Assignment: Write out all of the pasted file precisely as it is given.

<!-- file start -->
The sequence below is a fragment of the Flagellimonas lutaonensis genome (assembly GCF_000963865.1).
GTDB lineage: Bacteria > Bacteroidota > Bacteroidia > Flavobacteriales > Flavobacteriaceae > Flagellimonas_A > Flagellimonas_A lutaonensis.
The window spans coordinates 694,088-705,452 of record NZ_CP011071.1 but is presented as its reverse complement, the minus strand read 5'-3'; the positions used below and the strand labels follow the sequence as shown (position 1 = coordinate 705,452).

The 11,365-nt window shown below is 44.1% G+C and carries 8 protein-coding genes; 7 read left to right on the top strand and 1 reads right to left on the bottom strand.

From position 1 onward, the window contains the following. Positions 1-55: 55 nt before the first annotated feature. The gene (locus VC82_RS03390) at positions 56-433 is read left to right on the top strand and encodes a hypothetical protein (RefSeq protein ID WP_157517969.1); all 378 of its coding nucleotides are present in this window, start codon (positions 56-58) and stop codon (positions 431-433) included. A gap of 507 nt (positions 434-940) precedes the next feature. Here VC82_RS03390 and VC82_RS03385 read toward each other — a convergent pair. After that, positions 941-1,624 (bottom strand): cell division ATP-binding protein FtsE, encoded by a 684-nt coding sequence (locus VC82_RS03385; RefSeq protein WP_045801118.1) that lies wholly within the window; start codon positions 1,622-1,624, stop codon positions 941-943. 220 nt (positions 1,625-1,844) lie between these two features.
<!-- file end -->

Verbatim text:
The sequence below is a fragment of the Flagellimonas lutaonensis genome (assembly GCF_000963865.1).
GTDB lineage: Bacteria > Bacteroidota > Bacteroidia > Flavobacteriales > Flavobacteriaceae > Flagellimonas_A > Flagellimonas_A lutaonensis.
The window spans coordinates 694,088-705,452 of record NZ_CP011071.1 but is presented as its reverse complement, the minus strand read 5'-3'; the positions used below and the strand labels follow the sequence as shown (position 1 = coordinate 705,452).

The 11,365-nt window shown below is 44.1% G+C and carries 8 protein-coding genes; 7 read left to right on the top strand and 1 reads right to left on the bottom strand.

From position 1 onward, the window contains the following. Positions 1-55: 55 nt before the first annotated feature. The gene (locus VC82_RS03390) at positions 56-433 is read left to right on the top strand and encodes a hypothetical protein (RefSeq protein ID WP_157517969.1); all 378 of its coding nucleotides are present in this window, start codon (positions 56-58) and stop codon (positions 431-433) included. A gap of 507 nt (positions 434-940) precedes the next feature. Here VC82_RS03390 and VC82_RS03385 read toward each other — a convergent pair. After that, positions 941-1,624 (bottom strand): cell division ATP-binding protein FtsE, encoded by a 684-nt coding sequence (locus VC82_RS03385; RefSeq protein WP_045801118.1) that lies wholly within the window; start codon positions 1,622-1,624, stop codon positions 941-943. 220 nt (positions 1,625-1,844) lie between these two features.